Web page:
This morning, I clocked into work by joining my daily video checkin. Looking back at me were six people, five of whom are women. Did I mention I work in tech? The stats aren’t usually skewed in that direction.
But I work at Skillcrush, a company founded and run by a woman CEO. I’ve been at Skillcrush since almost the very beginning when we were a teeny team of three. Now, a few years later, I work on a fully remote, global team of mostly women (Max, Brian, love you guys too!!). We are a team of STEMinists, a team of leaders.
Unless you’ve been living under a rock, you’re probably familiar with recent research that shows the importance of diversity in the workplace. Diversity makes us smarter, it pushes us to innovate, and yes—it even improves the bottom line.
This kind of research proving the benefits and need for diversity in the workplace has been around for a while, but it’s only recently that the topic has gained media attention. Despite the recent media buzz, progress toward diversity and inclusion in the tech workplace has been disappointingly slow, especially given the industry’s notoriously rapid pace.
With regards to gender diversity, recently reported data shows that 71 percent of employees in top tech companies are still men. That means only 29 percent of employees are women.
This kind of research shows us the reality that working at a woman-founded and woman-powered company means I AM IN AN AWESOME BUBBLE!
Not only is Skillcrush run by Adda Birnir, Tech Bae extraordinaire, but Skillcrush partners with some fantastic companies ALSO built and run by lady CEOs. I get to work with these fantastic women on a daily basis.
So while it’s totally mind boggling that the pace of change in this arena is sooooo slow, I can—with a glimmer of hope and some relief—confidently say that impact is not.
There are AWESOME women building and growing inclusive companies that create exciting products, solve critical issues and harness the power of technology to incite innovation.
At Skillcrush, we want to add to this group of women. We want to help nudge the aforementioned stats in a better direction. Part of that mission includes celebrating each inspiring #bosslady out there.
Below, meet 27 inspiring women tech catalysts at the helm of influential companies.
Fried founded Adafruit Industries in her dorm room at MIT while studying electrical engineering and computer science. Adafruit provides makers of all ages with electronic kits and tools. Fried was named “Entrepreneur of the Year by Entrepreneur as well as the Most Influential Woman in Tech by Fast Company.
uBeam solves a problem we all have, but have become so desensitized towards—charging. Do you hate tangled wires? How about heavy, bulky chargers? Ever gone to a conference and fought like an animal over the ONE outlet in the room? Meredith Perry feels your pain and her startup, uBeam aims to make wireless devices ACTUALLY wireless.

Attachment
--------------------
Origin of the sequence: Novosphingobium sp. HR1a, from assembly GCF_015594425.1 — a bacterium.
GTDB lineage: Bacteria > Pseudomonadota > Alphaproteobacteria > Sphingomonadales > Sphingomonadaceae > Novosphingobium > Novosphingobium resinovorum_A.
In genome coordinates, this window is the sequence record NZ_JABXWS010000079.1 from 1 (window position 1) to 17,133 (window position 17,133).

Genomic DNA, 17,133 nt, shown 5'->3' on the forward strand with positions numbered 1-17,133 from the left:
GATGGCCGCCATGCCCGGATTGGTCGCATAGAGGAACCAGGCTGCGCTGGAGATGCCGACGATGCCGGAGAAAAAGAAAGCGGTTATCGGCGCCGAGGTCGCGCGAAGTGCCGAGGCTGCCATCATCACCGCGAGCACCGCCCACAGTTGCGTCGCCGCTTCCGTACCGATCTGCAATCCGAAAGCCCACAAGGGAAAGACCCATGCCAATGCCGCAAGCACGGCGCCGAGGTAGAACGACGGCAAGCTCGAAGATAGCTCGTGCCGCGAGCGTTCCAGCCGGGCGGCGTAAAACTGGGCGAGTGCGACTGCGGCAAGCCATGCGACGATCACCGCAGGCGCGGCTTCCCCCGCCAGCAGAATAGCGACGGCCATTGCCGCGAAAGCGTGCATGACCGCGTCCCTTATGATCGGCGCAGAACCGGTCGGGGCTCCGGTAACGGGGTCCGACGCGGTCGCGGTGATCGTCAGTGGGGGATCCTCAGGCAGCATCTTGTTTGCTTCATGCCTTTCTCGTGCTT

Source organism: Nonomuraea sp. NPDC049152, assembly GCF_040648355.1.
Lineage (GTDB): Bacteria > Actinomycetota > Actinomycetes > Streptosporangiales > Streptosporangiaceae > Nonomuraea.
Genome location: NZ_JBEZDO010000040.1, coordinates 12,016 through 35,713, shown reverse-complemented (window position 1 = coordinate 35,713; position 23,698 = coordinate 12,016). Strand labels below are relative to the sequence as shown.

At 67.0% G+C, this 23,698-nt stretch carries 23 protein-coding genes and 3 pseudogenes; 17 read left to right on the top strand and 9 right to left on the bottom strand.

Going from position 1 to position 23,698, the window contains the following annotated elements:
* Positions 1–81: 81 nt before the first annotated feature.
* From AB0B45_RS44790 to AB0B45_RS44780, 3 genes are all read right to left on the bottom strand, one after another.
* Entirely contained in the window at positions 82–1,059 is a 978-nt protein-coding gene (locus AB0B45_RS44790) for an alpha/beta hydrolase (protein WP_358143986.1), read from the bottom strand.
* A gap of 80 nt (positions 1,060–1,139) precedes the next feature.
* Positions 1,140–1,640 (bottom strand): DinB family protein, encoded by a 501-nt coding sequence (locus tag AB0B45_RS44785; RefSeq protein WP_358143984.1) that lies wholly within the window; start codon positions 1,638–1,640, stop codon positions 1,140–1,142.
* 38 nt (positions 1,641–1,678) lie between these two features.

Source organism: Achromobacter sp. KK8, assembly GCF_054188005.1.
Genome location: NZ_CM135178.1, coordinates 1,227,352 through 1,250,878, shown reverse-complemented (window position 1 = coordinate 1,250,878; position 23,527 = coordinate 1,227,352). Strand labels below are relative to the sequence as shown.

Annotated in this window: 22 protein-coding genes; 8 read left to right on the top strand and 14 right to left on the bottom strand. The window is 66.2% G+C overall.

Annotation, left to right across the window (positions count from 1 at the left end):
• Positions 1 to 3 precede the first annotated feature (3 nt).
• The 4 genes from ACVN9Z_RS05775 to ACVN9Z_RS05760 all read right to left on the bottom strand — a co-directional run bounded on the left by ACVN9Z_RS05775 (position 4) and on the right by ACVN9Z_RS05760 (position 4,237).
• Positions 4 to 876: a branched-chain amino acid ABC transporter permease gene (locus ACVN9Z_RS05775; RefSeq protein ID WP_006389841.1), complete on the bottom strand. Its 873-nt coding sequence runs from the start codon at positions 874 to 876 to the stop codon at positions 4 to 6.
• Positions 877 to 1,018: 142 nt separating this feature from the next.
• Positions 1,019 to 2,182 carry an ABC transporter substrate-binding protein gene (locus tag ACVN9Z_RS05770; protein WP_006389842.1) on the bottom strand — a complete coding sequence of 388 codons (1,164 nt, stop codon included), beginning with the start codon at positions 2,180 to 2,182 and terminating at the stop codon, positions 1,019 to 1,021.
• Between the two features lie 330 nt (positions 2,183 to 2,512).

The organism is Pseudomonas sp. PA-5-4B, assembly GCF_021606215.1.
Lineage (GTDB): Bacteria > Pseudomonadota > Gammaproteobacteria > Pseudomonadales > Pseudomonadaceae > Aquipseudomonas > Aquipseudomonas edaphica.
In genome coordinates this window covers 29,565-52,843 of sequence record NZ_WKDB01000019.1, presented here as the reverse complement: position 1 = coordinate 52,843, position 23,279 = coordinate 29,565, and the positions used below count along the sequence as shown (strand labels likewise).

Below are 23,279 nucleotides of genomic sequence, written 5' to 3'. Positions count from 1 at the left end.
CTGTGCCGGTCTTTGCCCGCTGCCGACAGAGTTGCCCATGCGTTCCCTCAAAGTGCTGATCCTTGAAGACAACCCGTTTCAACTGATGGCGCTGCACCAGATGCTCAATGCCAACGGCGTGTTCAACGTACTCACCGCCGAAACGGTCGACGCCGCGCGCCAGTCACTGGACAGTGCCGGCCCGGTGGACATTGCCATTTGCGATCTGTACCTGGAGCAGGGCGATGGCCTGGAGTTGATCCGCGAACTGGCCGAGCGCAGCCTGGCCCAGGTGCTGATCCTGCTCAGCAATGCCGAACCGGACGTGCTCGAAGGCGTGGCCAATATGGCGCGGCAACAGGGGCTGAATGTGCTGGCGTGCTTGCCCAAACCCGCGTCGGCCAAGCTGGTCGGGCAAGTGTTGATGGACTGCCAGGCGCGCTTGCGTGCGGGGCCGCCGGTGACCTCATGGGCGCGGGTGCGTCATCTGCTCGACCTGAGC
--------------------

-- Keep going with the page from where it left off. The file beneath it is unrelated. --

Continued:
Busque’s startup, Task Rabbit, is an online service-networking platform that connects you with people near you who are willing to take some items off your to-do list. The platform outsources tasks for busy (or unwilling) people. The platform showcases price transparency and a guarantee on every task.
Young’s app, Plangrid, enables contractors and architects to collaborate on plans via iPad. Young founded Plangrid after graduating college and working in construction management. She realized quickly that the industry was behind the times and created Plangrid with a focus on blueprints to help the industry go paperless.
Bianchini is the CEO & Cofounder of Mightybell, an online platform for niche, personalized social networks. Before running Mightybell, Bianchini founded Ning with cofounder Marc Andreessen & Leanin.org with Sheryl Sandberg. Bianchini is also an investor and an entrepreneur in residence at the Andreessen Horowitz venture firm.
Bell and Tillman created The Detroit Water Project when the city was in the midst of the largest bankruptcy in US history. The DWP website connects donors to those in need—essentially crowdfunding water bills in Detroit.
You log on, enter an amount you’re willing to pay and the site matches you with unpaid water bills. You can pay a bill in full or fund a portion of the bill. The non-profit project launched as part of Y Combinator’s winter class in 2015.
Lee was an avid Polyvore user who wrote a letter to the company detailing features and functionality she felt would make the site even better and even pointing out some errors and issues. Polyvore’s co-founders wrote her back and invited her to come fix issues and build on the platform herself. Combining her passions for tech and art, Lee turned Polyvore into a profitable company for 3 years, and was awarded honorary c-founder status after being named CEO in 2012.
Rashmi Sinha is an entrepreneur and investor who was named one of The World’s Top 10 Women Influencers by Fast Company. Sinha co-founded Slideshare, the presentation-sharing platform, in 2006. It was acquired by LinkedIn in 2012.